Bronstein-class frigate

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USS Bronstein (FF-1037) on 24 November 1986
USS Bronstein in 1986
Class overview
Name: Bronstein class
Operators:
Preceded by: Claud Jones class
Succeeded by: Garcia class
Completed: 2
Retired: 2
General characteristics
Type: Frigate
Displacement: 2,360 tons standard, 2,960 full load
Length: 372 ft (113 m)
Beam: 41 ft (12 m)
Draught: 23 ft (7.0 m) to bottom of sonar dome
Propulsion:
  • 2 Foster-Wheeler 600 PSI boilers
  • 1 Westinghouse turbine coupled to 1 de Laval locked-train double reduction gears
  • 1 shaft: 22,000 shp (16,000 kW)
Speed: 26 knots (48 km/h; 30 mph)
Range: 4,000 mi (6,400 km) at 15 knots (28 km/h; 17 mph)
Complement:
  • 196 (16 officers, 180 men)
  • Accommodation for 20 officers, 200 men
Sensors and
processing systems:
  • Air search radar: AN/SPS-40
  • Surface search radar: AN/SPS-10
  • Fire control radar: AN/SPG-35
  • Sonar: AN/SQS-26 AX(R) (bow mounted)[1]
  • TASS (Towed Array Sonar System): installed in the mid-1970s for trials but later removed
  • MK 6 Fanfare torpedo decoy system
Armament:
  • MK-116 octuple ASROC launcher without reload capability
  • 6 torpedo tubes (2, MK 32 triple torpedo mounts)
  • 1 twin 3 in (76 mm)/50 caliber MK 33 guns operated by an MK 56 radar director and MK 114 Mod 7 ASW fire-control system using MK 1 target designation system.
  • 1 3 in (76 mm) gun was replaced by the AN/SQS-15 TASS towed array sonar on McCloy
USS Bronstein

The Bronstein-class frigates were United States Navy warships, originally laid down as ocean escorts (formerly called destroyer escorts), but were all redesignated as frigates on 30 June 1975 in the United States Navy 1975 ship reclassification and their hull designation changed from DE to FF.

The lead ship of the class was Bronstein, laid down 16 May 1961 and commissioned 15 June 1963, at Avondale Shipyards, Louisiana.

This class comprised the second generation of post-World War II destroyer escorts. These ships can be considered developmental vessels as many new systems were installed to test for future use, such as a new hull design, larger bow-mounted AN/SQS-26AX sonar system, and ASW weaponry. This class was a new design from the keel up, incorporating the FRAM improvements, and was specifically designed to operate the DASH drone helicopter. The sonar was later upgraded to the AN/SQS-26AX(R).

The top weight of the new ASW equipment and the large bow-mounted sonar made the Bronstein frigates too slow to operate with the ASW task forces for which they had been designed. Thus the US Navy decided against any further procurement of ships of this class. The later Garcia-class frigates were given a larger power plant and greater speed.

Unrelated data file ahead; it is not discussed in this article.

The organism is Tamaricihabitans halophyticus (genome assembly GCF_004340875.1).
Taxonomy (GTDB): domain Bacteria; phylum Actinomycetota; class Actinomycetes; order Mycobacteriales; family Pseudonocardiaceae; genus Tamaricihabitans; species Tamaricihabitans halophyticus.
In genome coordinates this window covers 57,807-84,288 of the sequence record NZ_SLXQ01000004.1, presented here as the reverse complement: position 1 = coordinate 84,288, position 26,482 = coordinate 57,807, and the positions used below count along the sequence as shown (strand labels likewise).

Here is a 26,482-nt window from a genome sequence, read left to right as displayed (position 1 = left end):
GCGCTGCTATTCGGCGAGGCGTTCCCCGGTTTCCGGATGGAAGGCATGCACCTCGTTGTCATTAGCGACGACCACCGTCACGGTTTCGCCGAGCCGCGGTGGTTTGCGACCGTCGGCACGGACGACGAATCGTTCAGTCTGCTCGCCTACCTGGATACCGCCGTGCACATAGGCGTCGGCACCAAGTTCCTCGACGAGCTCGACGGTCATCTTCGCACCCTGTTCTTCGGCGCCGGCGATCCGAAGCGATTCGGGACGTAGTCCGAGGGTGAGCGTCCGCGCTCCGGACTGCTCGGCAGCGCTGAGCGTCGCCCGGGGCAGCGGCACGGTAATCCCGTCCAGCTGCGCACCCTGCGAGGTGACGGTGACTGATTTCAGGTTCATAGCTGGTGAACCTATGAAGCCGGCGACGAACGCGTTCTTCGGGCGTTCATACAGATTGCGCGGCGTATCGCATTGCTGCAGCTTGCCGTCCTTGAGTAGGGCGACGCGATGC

Ships[edit]

Only two ships of this class were built: USS Bronstein (FF-1037) and USS McCloy (FF-1038). Both were later sold to the Mexican Navy.

Bronstein[edit]

  • Built by: Avondale Shipyards, Avondale, Louisiana
  • Laid down: 16 May 1961
  • Launched: 31 March 1962
  • Commissioned: 15 June 1963
  • Reclassified: As frigate (FF) 30 June 1975
  • Operations: US Pacific Fleet
  • Decommissioned: 13 December 1990
  • Stricken: 13 December 1990
  • Sold: To Mexico, 1 October 1993; renamed Hermenegildo Galeana (E-42); later ARM Hermenegildo Galeana (F202)

McCloy[edit]

  • Built by: Avondale Shipyards, Avondale, Louisiana
  • Laid down: 1 September 1961
  • Launched: 9 June 1962
  • Commissioned: 21 October 1963
  • Reclassified: As frigate (FF) 30 June 1975
  • Operations: US Atlantic Fleet
  • Decommissioned: 14 December 1990
  • Stricken: 17 December 1990
  • Sold: To Mexico, 1 October 1993; renamed ARM Nicolas Bravo (E-40); later ARM Nicolas Bravo (F201)

At one time USS McCloy held the record for largest military drug bust at 49.5 tons of marijuana (late 1980s). A sea-going tug was forcefully boarded after an over night chase while the tug's crew tossed bales of cocaine overboard and weapons fire was released the following morning at dawn. One of the tug's crew was wounded by .50 caliber gunfire and was helo'd off. A Coast Guard detachment estimated the amount and an attempt was made to tow the tug to port. The tug had too much damage and sank in the night after several attempts to salvage her.

McCloy made many drug busts late in her life, received several citations and was painted with marijuana leaves for each bust.[citation needed]

McCloy sustained major damage during Hurricane Floyd in 1987 losing a large portion of its mast during the storm. Shelter was sought in the city of Morehead, North Carolina while the storm passed and damage was assessed.

Other notables include involvement in the rescue of the crew of the submarine USS Bonefish. One of the last US Navy diesel submarines, it had a battery compartment fire and was abandoned by her crew off the coast of Florida. McCloy ran lifeguard ops and eventually was designated the tow vessel to bring Bonefish to Charleston, South Carolina.

Notes[edit]

  1. ^ Polmar, Norman "The U.S. Navy: Sonars, Part 1" United States Naval Institute Proceedings July 1981 p.119

Sources[edit]

External links[edit]